Tuesday, December 08, 2009

Army of Emanations

I do believe it was Field Commander Cohen who said that if your life is burning well, poetry is just the ash.

We'll return to that in a bit, but in the meantime....
I like Trungpa Rinpoche's choice of words so much, I think I will run this one again, albeit with a little bit different presentation.

Let's see now... where did we leave off?
"Thus, if a person is self-righteously claiming to practice the buddhadharma, is using his practice as credentials, then he is simply playing ego's game."
Ah, yes... the text continues from there:
"[1] If a group of people do this together, then they reinforce each other in the same game. Inevitably they will pick a leader.
[2] Then the leader will have as his credentials the title 'head of the flock.'
[3] Then the members of the flock will have as their credentials the title 'member of such-and-such organization.'
[4] The leader and his flock reinforce each other's identities.
[5] As is said in the Sutra of the Treasury of Buddha, 'If someone teaches with ignorance, it is worse than if he took the lives of the inhabitants of three universes, because his ability to teach the dharma is impure.'
[6] Inevitably this organization, this collective ego, will look for further confirmation of its health and existence.
[7] It may even take as its credentials the transmission of the lineage, the teachings of the great masters, but it will be a prostitution of those teachings.
[8] It will involve itself in the ever-escalating game of one-upsmanship in order to enlarge its congregation.
[9] This one-upsmanship may take the form of collecting endorsements and diplomas, as well as the form of ambitious practice and adherence to the teachings.
[10] It will also see the success of rivals as a threat.
[11] The Buddha said that his teachings, like a lion, would never be destroyed by outsiders; it could only be destroyed from within like a lion's corpse consumed by maggots.
[12] This is the perversion of sangha.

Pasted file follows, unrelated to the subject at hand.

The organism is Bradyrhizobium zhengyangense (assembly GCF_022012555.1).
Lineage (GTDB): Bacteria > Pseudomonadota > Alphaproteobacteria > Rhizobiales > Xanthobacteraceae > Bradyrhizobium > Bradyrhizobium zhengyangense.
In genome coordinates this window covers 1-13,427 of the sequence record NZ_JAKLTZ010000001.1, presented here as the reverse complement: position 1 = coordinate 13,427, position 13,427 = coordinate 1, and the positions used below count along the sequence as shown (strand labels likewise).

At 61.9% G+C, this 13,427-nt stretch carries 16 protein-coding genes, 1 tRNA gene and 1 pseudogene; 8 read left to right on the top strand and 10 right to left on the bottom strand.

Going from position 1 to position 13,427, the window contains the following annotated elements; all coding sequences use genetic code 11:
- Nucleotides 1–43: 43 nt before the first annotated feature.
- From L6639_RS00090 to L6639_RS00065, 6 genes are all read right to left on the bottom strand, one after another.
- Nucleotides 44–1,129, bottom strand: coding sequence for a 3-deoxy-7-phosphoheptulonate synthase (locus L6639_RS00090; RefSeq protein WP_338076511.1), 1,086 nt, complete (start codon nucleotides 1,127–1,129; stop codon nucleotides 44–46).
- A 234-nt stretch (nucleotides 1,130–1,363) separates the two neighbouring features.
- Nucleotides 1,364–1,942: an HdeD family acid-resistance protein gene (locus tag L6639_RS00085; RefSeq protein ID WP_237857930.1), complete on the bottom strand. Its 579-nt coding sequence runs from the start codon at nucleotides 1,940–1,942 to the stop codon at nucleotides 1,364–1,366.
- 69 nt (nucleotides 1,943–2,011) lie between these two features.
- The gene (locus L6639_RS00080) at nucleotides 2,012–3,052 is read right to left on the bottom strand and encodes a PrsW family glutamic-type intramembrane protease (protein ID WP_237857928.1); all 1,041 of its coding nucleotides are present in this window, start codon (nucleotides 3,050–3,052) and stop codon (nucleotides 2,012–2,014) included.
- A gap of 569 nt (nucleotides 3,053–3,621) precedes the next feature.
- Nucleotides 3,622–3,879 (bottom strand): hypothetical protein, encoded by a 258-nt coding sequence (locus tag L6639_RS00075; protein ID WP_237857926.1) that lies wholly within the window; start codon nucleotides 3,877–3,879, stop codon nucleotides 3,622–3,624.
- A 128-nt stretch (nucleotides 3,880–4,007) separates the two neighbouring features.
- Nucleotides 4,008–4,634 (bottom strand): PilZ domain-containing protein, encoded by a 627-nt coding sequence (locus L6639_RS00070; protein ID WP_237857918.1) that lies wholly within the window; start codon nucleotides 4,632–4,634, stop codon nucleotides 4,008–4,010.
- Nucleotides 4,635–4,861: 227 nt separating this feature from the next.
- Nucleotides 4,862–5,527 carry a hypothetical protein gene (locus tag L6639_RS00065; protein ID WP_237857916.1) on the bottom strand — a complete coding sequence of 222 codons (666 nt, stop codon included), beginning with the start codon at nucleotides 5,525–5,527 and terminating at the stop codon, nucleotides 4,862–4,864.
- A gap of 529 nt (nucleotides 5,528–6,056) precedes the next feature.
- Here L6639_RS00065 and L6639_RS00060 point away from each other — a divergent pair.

[13] It is the dark-age style of spirituality, the operation of spiritual materialism."
It isn't too difficult to find examples of what Trungpa Rinpoche describes. However, I think it is less useful to employ his descriptions in a field guide sense than it is to employ them in a diagnostic sense.

What of people who are right-this-minute, completely caught up in the perversion of sangha, but are absolutely, positively (self-righteously) convinced that everybody else is out of step but them? What of the people who have devoted decades of their lives to braying like a jackass about lineage-in-the-abstract, but have nothing in the way of accomplishment? Whenever I think about this, I am always reminded of Khenpo Karthar Rinpoche's statement --
"One serious concern I have is that though the West is known for having thousands of experts and educated people, as yet I have heard of very few westerners who have achieved any degree of realization through practice."
Well, that is the issue, isn't it? Whenever you hear this, you should thank him for laying it on the line. Lineage is held, and upheld, not by proclamation, but by actual accomplishment. You can shout about lineage all you want, and demand to see by whose authority, blah, blah, blah, but the people with authentic presence really aren't tied to your notions of what is and is not probative.
Rely not upon individuals but upon the doctrine,